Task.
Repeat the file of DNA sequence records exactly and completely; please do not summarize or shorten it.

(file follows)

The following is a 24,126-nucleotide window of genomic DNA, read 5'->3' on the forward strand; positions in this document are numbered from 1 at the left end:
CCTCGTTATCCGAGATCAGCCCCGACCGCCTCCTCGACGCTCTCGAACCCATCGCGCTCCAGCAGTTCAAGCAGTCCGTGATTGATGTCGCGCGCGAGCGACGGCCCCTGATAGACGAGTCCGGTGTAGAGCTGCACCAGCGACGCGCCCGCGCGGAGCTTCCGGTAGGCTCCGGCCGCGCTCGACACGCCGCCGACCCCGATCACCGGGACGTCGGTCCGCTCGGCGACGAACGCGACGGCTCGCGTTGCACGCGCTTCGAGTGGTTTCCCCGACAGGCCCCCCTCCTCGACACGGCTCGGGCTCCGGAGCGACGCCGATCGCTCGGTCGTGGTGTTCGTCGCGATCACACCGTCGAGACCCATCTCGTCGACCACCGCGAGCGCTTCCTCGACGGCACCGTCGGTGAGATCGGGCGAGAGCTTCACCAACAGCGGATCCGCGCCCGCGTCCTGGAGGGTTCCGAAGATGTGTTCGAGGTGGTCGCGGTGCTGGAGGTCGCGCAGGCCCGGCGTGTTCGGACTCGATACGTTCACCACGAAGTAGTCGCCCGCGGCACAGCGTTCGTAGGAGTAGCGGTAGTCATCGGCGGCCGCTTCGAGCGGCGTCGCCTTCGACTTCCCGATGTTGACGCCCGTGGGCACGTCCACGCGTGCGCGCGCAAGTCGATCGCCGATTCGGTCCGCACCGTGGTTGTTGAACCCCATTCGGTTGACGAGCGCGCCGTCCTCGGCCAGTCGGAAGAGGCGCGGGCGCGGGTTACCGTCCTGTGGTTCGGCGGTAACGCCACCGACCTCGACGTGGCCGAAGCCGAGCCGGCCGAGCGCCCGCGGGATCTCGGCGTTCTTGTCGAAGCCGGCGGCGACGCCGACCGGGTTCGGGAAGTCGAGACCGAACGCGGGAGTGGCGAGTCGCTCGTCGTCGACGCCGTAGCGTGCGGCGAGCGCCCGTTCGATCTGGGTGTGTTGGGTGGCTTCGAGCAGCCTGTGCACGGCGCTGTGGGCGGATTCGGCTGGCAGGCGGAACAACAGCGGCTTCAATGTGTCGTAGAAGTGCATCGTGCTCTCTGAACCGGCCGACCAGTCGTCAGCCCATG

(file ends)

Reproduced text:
The following is a 24,126-nucleotide window of genomic DNA, read 5'->3' on the forward strand; positions in this document are numbered from 1 at the left end:
CCTCGTTATCCGAGATCAGCCCCGACCGCCTCCTCGACGCTCTCGAACCCATCGCGCTCCAGCAGTTCAAGCAGTCCGTGATTGATGTCGCGCGCGAGCGACGGCCCCTGATAGACGAGTCCGGTGTAGAGCTGCACCAGCGACGCGCCCGCGCGGAGCTTCCGGTAGGCTCCGGCCGCGCTCGACACGCCGCCGACCCCGATCACCGGGACGTCGGTCCGCTCGGCGACGAACGCGACGGCTCGCGTTGCACGCGCTTCGAGTGGTTTCCCCGACAGGCCCCCCTCCTCGACACGGCTCGGGCTCCGGAGCGACGCCGATCGCTCGGTCGTGGTGTTCGTCGCGATCACACCGTCGAGACCCATCTCGTCGACCACCGCGAGCGCTTCCTCGACGGCACCGTCGGTGAGATCGGGCGAGAGCTTCACCAACAGCGGATCCGCGCCCGCGTCCTGGAGGGTTCCGAAGATGTGTTCGAGGTGGTCGCGGTGCTGGAGGTCGCGCAGGCCCGGCGTGTTCGGACTCGATACGTTCACCACGAAGTAGTCGCCCGCGGCACAGCGTTCGTAGGAGTAGCGGTAGTCATCGGCGGCCGCTTCGAGCGGCGTCGCCTTCGACTTCCCGATGTTGACGCCCGTGGGCACGTCCACGCGTGCGCGCGCAAGTCGATCGCCGATTCGGTCCGCACCGTGGTTGTTGAACCCCATTCGGTTGACGAGCGCGCCGTCCTCGGCCAGTCGGAAGAGGCGCGGGCGCGGGTTACCGTCCTGTGGTTCGGCGGTAACGCCACCGACCTCGACGTGGCCGAAGCCGAGCCGGCCGAGCGCCCGCGGGATCTCGGCGTTCTTGTCGAAGCCGGCGGCGACGCCGACCGGGTTCGGGAAGTCGAGACCGAACGCGGGAGTGGCGAGTCGCTCGTCGTCGACGCCGTAGCGTGCGGCGAGCGCCCGTTCGATCTGGGTGTGTTGGGTGGCTTCGAGCAGCCTGTGCACGGCGCTGTGGGCGGATTCGGCTGGCAGGCGGAACAACAGCGGCTTCAATGTGTCGTAGAAGTGCATCGTGCTCTCTGAACCGGCCGACCAGTCGTCAGCCCATG